Guest Column: Don’t Get Stuck in the Ruts of Success

(Stuart Cross is a member of the Mentor Hall of Fame, a graduate of the Million Dollar Consulting® College, and one of 30 global Master Mentors. He is based in the U.K.)

Don’t Get Stuck In The Ruts Of Success

by Stuart Cross

Nothing fails like success.

Many companies struggle, not because they are bad at what they do, but because they are great at what they do. Kodak’s decline, for example, hasn’t resulted from the company being poor at film processing, but because it is great at film processing.

Or take Olivetti. It is now a small, loss-making subsidiary of an Italian telecoms business because it was great at making electronic typewriters, not because it was bad at it.

The problem that these and countless other competent companies have faced is that things change; markets change, the economy changes, technology changes and customer tastes change. Unfortunately many companies are either unwilling or unable to change their offer or their organisation as quickly as their external environment changes.

It is the same for consultants, trainers and coaches. Relying on your past and current successes – whether they are particular programs, services, clients, or capabilities – for your future growth is likely to result in a performance plateau and an eventual decline.

I know of a consultant, for instance, who published a book five years ago and had tremendous success in selling related training and development programs. He was so successful that he has come to rely completely on sales of the book and programs for his income even though, over time, interest and business has waned.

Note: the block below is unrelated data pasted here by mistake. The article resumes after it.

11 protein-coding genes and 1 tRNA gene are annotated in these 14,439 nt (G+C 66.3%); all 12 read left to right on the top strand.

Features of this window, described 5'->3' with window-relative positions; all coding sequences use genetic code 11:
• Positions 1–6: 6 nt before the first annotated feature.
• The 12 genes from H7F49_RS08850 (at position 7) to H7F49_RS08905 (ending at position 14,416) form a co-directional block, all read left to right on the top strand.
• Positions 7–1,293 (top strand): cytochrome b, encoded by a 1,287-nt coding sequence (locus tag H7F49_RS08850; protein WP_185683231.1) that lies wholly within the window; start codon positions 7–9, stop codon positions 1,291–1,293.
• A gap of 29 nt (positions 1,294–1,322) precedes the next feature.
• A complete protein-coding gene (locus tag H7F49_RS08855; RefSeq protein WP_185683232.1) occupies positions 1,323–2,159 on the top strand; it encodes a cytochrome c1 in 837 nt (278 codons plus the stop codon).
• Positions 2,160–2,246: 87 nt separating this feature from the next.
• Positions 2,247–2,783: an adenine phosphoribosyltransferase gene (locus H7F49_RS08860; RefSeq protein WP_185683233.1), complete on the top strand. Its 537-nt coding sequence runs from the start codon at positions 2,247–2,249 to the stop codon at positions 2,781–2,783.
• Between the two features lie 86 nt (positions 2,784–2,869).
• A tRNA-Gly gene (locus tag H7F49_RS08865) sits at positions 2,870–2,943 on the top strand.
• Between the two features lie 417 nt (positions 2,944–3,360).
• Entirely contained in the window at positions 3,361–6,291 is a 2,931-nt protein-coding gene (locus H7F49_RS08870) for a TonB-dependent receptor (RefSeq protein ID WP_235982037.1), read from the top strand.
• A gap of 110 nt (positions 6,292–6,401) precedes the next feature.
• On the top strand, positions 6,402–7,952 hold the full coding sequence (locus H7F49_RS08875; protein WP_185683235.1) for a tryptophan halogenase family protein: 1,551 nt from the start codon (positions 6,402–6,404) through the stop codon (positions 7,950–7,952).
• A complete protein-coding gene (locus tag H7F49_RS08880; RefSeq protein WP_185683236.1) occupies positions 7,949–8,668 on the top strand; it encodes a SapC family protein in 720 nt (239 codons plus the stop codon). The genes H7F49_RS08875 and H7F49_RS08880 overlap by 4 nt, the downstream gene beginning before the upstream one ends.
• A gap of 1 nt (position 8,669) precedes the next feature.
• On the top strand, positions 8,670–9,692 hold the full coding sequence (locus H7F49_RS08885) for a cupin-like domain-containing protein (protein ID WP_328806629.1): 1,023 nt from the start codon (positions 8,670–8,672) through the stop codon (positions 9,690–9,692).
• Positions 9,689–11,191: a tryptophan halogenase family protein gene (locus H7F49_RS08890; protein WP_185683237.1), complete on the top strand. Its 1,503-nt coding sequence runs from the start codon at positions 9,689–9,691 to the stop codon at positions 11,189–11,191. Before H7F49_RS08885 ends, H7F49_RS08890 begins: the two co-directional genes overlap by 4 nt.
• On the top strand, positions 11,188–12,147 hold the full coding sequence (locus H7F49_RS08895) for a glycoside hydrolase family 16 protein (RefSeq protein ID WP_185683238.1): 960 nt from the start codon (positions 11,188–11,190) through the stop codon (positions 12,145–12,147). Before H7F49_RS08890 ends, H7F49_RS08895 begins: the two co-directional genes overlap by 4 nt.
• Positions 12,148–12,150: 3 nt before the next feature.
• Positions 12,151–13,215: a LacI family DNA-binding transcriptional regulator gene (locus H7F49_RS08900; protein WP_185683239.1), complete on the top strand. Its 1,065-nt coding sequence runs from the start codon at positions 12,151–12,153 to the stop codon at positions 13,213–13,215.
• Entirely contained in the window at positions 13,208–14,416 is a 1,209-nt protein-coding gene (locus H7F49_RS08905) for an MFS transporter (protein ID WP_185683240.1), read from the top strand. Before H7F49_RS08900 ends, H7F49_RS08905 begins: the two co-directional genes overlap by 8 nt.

You have no option but to constantly re-invent yourself and your business. Here are 5 steps you can take to ensure that you don’t get stuck in the ruts of success:

  1. Continue to set new and higher goals. Decline often starts with satisfaction with your current level of performance. You must continue to raise your sights and your expectations and then find new ways to achieve them. This doesn’t simply mean setting financial goals. Chad Barr, for example, recently stopped me in my tracks by saying that, as consultants, we shouldn’t be focused on reinventing our business, but on reinventing our clients’ businesses. That statement has made me completely re-evaluate the work I should be doing. What new goals would enable you to break out from your current sources of success?
  2. Pursue adjacent markets and services. You don’t need to reinvent your business in a single leap – you can take a series of incremental steps. If you develop strategy, for instance, you could offer implementation services, and if you coach executives you can offer team coaching. What adjacent markets, clients and services could you pursue?
  3. Invest in yourself and your capabilities. You should build on your strengths, but that doesn’t mean simply relying on your existing skills. How can you further build your capabilities to enable you achieve more for your clients and to reach new markets?
  4. Embrace technological change. At a recent Million Dollar Club meeting with Alan we discussed the growing importance of “wisdom-on-the-go”. Our clients want access to ideas and insights at their convenience, and not just when they are sitting at their desks. The future of technology is mobile, as demonstrated by the explosion in apps. In what ways can you provide your value in more convenient ways to your clients?
  5. Be prepared to fail. The key to success is not to avoid failure but to fail as quickly and cheaply as possible. What are some immediate, low risk steps you can take to test new ideas and see what works so that you can rapidly develop new income streams?

Stuart Cross is the president of Morgan Cross Consulting, where he helps clients including Avon Cosmetics, GlaxoSmithKline and Alliance Boots to dramatically accelerate growth. His new book, The CEO’s Strategy Handbook, is out now. You can find out more by visiting his website at

© Stuart Cross 2011. All rights reserved.

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